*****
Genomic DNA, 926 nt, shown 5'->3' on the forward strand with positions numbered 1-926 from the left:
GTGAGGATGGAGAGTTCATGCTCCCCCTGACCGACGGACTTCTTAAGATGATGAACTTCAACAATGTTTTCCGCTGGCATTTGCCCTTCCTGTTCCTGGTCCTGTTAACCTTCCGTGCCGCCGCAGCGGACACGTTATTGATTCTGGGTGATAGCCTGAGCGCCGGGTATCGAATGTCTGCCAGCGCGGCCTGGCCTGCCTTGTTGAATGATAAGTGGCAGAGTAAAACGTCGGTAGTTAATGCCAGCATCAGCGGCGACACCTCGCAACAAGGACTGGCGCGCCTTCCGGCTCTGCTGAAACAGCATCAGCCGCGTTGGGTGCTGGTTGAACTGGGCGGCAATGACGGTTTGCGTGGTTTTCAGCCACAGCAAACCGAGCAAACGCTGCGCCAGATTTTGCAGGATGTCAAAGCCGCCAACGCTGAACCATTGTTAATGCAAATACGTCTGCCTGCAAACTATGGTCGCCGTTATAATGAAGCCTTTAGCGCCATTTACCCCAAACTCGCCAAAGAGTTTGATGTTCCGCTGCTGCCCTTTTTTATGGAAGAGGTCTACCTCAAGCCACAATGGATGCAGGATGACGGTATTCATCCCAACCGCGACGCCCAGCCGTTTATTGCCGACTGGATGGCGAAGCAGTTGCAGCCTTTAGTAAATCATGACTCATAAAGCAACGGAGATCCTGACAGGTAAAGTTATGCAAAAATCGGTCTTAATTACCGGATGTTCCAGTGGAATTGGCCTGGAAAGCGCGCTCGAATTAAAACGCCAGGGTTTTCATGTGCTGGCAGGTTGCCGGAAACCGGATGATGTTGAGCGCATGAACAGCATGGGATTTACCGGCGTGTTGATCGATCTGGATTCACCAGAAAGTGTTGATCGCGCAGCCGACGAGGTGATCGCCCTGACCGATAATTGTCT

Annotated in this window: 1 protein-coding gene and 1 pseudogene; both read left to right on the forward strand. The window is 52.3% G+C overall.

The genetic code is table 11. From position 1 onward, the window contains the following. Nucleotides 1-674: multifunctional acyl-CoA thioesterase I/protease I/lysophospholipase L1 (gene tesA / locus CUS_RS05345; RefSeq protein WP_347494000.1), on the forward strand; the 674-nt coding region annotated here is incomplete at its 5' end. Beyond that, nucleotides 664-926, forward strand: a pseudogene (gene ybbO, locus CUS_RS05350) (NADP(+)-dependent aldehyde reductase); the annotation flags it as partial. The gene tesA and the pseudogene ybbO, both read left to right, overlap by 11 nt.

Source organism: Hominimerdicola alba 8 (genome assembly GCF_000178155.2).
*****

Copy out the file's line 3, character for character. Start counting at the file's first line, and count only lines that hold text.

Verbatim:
Annotated in this window: 1 protein-coding gene and 1 pseudogene; both read left to right on the forward strand. The window is 52.3% G+C overall.